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HorseLoverHunter 10-20-2011 09:42 PM

Ugg... Help With Corners... And Turning..
 
Today was reallllly baddd.... I went to my lesson that I had planned to have for show prep because I leave tomorrow morning! At first (very first!) it was ok, but then It just got bad... I could not get Bee to turn at all!! I came off 3 times because we ran into fences! We would be cantering fine down the straight but then when we got to the fence near the gate, she would try to turn left! Right into the fence!! She would also try to run me into barrels and standards in the arena! My trainer got on and she could go around the corners just fine!! She told me it was because I had let her do that for a while when I first started riding her, that when it's time to get serious she try's to play games! How do I get her to not do that anymore!??? She usually doesn't do it, but I did let her a few times in the beginning today but that was because there were people in the way.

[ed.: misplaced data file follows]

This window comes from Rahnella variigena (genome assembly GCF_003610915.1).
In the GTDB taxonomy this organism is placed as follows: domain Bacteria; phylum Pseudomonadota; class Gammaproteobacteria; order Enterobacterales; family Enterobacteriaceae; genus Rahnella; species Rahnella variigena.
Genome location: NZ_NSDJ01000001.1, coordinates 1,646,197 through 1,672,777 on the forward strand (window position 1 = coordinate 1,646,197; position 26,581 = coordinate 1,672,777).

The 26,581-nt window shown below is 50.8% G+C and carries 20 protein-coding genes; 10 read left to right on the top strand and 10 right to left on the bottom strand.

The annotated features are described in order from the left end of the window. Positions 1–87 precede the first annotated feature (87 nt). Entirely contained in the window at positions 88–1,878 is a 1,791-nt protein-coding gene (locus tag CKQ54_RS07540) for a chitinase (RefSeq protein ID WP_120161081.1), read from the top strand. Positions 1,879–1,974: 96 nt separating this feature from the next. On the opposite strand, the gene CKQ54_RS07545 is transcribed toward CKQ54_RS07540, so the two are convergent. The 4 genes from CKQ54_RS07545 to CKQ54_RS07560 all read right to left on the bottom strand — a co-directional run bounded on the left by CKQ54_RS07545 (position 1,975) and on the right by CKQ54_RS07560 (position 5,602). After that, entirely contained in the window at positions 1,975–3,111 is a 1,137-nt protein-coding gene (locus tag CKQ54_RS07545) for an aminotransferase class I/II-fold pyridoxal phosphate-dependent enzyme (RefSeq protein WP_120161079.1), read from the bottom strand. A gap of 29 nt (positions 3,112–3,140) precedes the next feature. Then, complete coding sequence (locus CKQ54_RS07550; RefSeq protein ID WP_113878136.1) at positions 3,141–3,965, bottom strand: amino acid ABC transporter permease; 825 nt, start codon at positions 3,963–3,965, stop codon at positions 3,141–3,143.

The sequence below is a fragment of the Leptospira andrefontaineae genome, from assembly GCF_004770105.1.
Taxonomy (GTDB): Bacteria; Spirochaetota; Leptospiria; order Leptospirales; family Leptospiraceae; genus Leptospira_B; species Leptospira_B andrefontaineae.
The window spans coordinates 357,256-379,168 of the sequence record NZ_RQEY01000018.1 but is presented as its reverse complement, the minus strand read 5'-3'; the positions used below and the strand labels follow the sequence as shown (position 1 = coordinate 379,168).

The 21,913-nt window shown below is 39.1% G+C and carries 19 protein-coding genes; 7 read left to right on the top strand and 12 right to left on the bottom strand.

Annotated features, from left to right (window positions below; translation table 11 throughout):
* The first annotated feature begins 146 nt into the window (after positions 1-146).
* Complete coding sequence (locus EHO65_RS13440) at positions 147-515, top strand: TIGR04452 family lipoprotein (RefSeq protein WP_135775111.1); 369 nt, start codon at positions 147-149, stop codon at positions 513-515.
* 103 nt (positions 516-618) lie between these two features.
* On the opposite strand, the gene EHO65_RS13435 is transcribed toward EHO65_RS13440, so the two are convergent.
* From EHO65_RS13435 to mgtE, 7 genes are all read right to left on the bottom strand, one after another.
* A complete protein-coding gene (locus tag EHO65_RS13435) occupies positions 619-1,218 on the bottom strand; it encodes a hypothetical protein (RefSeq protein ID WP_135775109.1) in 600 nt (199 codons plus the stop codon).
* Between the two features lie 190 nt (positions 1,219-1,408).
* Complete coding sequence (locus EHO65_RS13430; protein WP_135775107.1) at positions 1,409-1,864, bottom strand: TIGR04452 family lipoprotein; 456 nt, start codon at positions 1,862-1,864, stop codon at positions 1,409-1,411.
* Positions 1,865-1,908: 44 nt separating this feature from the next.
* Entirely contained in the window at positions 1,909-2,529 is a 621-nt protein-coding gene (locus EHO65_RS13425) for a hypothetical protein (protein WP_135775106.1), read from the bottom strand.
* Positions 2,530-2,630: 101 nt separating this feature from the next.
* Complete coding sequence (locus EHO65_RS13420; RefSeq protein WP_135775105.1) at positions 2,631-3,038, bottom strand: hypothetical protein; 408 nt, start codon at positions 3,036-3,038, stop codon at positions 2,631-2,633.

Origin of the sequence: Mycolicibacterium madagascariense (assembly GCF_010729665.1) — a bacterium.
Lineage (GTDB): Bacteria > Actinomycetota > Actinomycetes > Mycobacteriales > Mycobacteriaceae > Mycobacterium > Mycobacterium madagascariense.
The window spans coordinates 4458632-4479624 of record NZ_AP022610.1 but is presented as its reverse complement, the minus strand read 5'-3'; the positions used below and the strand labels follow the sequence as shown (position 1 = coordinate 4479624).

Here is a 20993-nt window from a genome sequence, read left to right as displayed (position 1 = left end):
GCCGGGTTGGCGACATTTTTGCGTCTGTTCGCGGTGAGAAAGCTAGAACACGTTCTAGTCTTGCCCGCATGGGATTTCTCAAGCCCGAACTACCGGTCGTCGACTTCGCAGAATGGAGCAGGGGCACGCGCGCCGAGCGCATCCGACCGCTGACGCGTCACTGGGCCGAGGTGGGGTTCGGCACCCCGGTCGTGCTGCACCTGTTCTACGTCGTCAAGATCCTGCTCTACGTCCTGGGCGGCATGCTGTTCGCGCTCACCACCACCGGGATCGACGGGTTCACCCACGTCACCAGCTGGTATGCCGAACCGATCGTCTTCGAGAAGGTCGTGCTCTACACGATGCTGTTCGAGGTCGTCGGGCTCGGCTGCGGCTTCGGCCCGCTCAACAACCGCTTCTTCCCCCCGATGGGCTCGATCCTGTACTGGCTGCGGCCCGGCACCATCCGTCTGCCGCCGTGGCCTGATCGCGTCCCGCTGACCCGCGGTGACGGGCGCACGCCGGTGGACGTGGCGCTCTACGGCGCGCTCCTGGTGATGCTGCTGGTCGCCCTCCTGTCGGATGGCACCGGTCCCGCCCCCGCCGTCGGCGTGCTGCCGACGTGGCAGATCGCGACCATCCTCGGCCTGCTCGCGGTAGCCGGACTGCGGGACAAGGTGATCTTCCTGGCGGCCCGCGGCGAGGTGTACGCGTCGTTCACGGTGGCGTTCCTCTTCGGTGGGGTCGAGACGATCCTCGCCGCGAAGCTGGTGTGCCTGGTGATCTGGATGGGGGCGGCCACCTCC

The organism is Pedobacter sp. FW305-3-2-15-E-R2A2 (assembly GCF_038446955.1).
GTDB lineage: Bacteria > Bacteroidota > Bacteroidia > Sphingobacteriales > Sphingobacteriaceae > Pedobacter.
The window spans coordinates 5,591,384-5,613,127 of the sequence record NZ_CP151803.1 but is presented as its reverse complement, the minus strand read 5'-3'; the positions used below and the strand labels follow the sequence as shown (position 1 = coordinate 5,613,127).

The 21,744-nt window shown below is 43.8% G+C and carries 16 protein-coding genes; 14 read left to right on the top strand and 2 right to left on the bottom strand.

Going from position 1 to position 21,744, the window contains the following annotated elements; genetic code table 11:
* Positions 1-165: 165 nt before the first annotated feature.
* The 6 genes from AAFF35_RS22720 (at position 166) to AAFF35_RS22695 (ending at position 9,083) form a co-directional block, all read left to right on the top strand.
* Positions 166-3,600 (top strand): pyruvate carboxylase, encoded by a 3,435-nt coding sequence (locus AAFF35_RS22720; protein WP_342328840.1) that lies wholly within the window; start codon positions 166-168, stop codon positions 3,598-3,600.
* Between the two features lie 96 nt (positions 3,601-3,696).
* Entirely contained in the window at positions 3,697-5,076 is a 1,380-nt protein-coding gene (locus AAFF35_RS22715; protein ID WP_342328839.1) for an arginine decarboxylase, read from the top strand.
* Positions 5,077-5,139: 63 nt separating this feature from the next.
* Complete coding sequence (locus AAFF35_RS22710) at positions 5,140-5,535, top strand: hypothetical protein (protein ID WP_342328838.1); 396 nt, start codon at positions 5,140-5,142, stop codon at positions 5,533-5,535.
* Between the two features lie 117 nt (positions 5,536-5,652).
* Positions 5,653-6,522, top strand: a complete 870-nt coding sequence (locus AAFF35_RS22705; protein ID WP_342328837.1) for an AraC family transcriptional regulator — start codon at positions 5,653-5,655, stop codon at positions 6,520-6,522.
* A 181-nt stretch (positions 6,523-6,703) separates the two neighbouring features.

tinyliny 10-20-2011 10:00 PM

I guess you may have to smack some sense into her next time she does it. If you know she is doing this willfully, then next time she does it, give her three big whacks and a loud "cut it out!" . Smarten her up and make her have just a bit of fear/respect of you.
Then, when she does it right a few times, you tell her what a good girl she is. She won't hate you or really fear you. She'll just have second thoughts about doing that again, and get down to business. I don't suppose she works more than an hour or two a day for her hay. She can handle that.

HorseLoverHunter 10-20-2011 10:27 PM

Thanks! I think that would work! I hadn't thought about smacking her when she did it! Today we worked an hour 1/2 just so I could get her really really deep into the corners!

DuffyDuck 10-21-2011 04:00 AM

Quote:

Originally Posted by tinyliny (Post 1207154)
I guess you may have to smack some sense into her next time she does it. If you know she is doing this willfully, then next time she does it, give her three big whacks and a loud "cut it out!" . Smarten her up and make her have just a bit of fear/respect of you.